Women with a recent diagnosis of cancer in one breast should have the other scanned for tumours as well, according to a large North American study.
In particular, the scan should be done with magnetic resonance imaging (MRI), because it may detect tumours missed by standard examinations, such as an X-ray-based mammography.
The research, which was conducted at 25 sites in the U.S. and Canada, showed MRI detected cancer in the opposite breast in more than three per cent of 969 women who had been diagnosed with cancer in one breast within the previous two months. In all cases, the women had no apparent abnormalities on standard examinations of the opposite breast. MRI uses powerful magnets and radio waves to create images of tissue inside the body.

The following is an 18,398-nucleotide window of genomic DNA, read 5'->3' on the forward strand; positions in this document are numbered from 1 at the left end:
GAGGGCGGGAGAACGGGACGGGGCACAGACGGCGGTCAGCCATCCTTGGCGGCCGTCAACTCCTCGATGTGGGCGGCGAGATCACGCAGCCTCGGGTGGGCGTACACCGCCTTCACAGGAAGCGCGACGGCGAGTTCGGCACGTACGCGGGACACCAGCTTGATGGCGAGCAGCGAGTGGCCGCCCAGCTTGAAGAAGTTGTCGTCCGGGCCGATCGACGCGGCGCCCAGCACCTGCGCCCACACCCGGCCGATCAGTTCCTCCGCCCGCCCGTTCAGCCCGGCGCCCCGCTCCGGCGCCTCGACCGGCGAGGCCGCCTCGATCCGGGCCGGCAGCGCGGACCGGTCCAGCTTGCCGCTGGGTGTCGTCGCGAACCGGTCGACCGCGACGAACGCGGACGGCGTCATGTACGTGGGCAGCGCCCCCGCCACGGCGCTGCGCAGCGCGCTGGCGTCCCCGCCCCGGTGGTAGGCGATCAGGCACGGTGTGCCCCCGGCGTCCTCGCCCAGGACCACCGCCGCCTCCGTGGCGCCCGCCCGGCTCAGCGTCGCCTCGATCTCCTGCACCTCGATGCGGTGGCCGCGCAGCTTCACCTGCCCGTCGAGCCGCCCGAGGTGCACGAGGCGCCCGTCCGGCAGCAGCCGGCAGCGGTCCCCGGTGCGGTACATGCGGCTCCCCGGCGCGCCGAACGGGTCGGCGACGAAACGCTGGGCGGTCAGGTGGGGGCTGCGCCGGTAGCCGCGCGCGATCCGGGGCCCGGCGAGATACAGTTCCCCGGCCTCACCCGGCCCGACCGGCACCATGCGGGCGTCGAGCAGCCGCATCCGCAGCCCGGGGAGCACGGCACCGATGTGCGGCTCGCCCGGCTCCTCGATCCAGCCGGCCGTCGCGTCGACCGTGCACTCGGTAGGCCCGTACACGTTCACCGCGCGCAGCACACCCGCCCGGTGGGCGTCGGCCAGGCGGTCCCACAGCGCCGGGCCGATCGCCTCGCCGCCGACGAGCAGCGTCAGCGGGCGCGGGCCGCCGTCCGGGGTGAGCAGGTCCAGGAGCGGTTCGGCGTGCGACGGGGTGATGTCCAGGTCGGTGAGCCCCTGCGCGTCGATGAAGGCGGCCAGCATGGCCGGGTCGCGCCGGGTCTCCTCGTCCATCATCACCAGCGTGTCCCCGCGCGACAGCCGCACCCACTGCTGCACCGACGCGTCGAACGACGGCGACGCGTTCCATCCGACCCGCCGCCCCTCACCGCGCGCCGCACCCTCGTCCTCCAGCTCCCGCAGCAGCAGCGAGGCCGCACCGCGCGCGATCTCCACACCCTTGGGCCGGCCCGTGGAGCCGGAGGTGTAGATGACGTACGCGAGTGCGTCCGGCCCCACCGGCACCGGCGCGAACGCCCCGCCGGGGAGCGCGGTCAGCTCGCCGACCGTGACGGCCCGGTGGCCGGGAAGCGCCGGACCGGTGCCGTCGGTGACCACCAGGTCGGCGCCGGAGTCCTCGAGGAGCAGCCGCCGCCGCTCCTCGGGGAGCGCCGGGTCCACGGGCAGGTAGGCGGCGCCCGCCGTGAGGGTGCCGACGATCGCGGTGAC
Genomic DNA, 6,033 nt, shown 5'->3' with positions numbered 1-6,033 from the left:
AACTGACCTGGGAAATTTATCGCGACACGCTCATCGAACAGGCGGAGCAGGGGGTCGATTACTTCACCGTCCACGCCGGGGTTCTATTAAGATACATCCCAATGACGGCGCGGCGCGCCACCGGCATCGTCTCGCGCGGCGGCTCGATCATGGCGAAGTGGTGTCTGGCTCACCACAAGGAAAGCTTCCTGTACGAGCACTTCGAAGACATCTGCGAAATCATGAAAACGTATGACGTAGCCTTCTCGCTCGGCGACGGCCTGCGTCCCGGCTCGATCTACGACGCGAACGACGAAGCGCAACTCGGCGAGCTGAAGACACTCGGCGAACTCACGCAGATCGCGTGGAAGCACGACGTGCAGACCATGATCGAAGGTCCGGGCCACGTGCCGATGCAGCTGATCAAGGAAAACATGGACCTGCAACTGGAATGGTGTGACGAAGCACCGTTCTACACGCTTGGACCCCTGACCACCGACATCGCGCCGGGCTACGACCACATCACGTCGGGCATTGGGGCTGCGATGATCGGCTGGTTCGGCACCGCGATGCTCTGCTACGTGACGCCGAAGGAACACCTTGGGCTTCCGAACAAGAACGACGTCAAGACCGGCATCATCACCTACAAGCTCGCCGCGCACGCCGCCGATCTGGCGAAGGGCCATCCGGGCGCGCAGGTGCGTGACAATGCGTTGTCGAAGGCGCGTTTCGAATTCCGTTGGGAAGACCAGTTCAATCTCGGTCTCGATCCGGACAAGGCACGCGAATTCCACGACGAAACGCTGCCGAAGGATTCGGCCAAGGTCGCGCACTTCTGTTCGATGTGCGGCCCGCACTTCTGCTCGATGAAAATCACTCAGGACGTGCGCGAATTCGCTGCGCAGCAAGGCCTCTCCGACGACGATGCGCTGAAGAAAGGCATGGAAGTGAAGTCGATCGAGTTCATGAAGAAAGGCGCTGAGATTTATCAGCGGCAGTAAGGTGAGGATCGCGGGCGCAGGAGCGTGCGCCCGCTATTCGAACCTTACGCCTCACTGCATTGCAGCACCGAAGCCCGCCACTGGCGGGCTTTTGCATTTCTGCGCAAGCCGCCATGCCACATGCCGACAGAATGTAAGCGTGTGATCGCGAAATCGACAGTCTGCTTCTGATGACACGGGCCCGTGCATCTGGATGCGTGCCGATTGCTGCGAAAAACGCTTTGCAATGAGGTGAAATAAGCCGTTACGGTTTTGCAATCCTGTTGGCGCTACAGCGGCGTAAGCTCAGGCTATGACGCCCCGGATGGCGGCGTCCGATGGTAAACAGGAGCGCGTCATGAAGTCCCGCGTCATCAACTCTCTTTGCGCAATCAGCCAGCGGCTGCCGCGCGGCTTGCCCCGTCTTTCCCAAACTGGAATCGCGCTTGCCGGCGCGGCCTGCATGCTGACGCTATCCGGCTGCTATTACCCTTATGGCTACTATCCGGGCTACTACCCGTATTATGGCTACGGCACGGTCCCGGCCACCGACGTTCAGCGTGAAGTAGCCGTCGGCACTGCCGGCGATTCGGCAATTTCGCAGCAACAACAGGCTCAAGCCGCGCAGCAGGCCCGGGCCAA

“This study really supports the use of MRI at the time of a woman’s breast cancer diagnosis,” says Dr. Constance Lehman, co-principal investigator of the trial and a professor of radiology at the University of Washington Medical Center in Seattle. “For women who have a breast cancer diagnosis, they should talk to their specialist about the potential benefits of having an MRI added to their diagnostic workup before that treatment is initiated.”
A total of 121 women had a breast biopsy as a result of the MRI findings. In 91 cases, the tumour turned out to be benign. But 30 specimens were positive for cancer.
“Some women are told that if their breast tissue is not dense, the MRI will not be helpful. We did not find that to be the case,” Lehman says. “The MRI was as helpful in women with fatty breast tissue as it was in women with dense breast tissue.”